/bliv'*t/ [allegedly from a World War II military term meaning "ten pounds of
manure in a five-pound bag"] 1. An intractable problem.
2. A crucial piece of hardware that can't be fixed or replaced if it breaks.
3. A tool that has been hacked over by so many incompetent programmers that it
has become an unmaintainable tissue of hacks.
4. An out-of-control but unkillable development effort.
5. An embarrassing bug that pops up during a customer demo.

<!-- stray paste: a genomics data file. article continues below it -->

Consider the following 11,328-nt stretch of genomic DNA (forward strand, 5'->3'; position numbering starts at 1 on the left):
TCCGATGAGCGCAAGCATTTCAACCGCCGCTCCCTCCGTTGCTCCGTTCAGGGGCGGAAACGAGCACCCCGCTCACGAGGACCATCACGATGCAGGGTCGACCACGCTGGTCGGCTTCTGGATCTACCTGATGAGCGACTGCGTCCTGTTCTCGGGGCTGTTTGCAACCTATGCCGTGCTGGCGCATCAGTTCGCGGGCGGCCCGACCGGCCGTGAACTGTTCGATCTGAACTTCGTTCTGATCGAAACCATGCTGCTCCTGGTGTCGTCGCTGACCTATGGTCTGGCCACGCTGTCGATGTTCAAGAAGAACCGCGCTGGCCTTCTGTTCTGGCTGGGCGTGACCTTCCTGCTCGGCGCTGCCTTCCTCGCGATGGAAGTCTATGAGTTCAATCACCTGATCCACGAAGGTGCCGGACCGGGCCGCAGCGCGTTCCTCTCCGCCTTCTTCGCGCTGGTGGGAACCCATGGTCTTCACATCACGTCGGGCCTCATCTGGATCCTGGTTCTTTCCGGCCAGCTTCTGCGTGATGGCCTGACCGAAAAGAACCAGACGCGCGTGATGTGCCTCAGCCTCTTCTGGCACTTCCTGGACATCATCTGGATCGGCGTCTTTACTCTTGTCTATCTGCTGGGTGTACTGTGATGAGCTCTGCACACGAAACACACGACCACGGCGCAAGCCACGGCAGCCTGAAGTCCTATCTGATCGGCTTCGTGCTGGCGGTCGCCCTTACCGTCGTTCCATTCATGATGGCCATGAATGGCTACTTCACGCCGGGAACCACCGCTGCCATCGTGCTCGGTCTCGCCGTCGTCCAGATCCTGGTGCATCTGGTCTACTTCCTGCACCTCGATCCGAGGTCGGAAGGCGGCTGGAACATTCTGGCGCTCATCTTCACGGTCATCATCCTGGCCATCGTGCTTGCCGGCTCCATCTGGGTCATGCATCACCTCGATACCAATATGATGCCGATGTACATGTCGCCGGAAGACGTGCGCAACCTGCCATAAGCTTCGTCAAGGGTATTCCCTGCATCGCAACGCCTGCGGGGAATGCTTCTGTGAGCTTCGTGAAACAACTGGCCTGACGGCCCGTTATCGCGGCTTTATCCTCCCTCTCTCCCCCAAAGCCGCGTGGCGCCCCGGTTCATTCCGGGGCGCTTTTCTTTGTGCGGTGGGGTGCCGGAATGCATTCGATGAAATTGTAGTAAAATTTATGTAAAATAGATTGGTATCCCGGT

6. In the subjargon of computer security specialists, a denial-of-service attack
performed by hogging limited resources that have no access controls (for
example, shared spool space on a multi-user system).
This term has other meanings in other technical cultures; among experimental
physicists and hardware engineers of various kinds it seems to mean any random
object of unknown purpose (similar to hackish use of frob). It has also been
used to describe an amusing trick-the-eye drawing resembling a three-pronged
fork that appears to depict a three-dimensional object until one realises that
the parts fit together in an impossible way.
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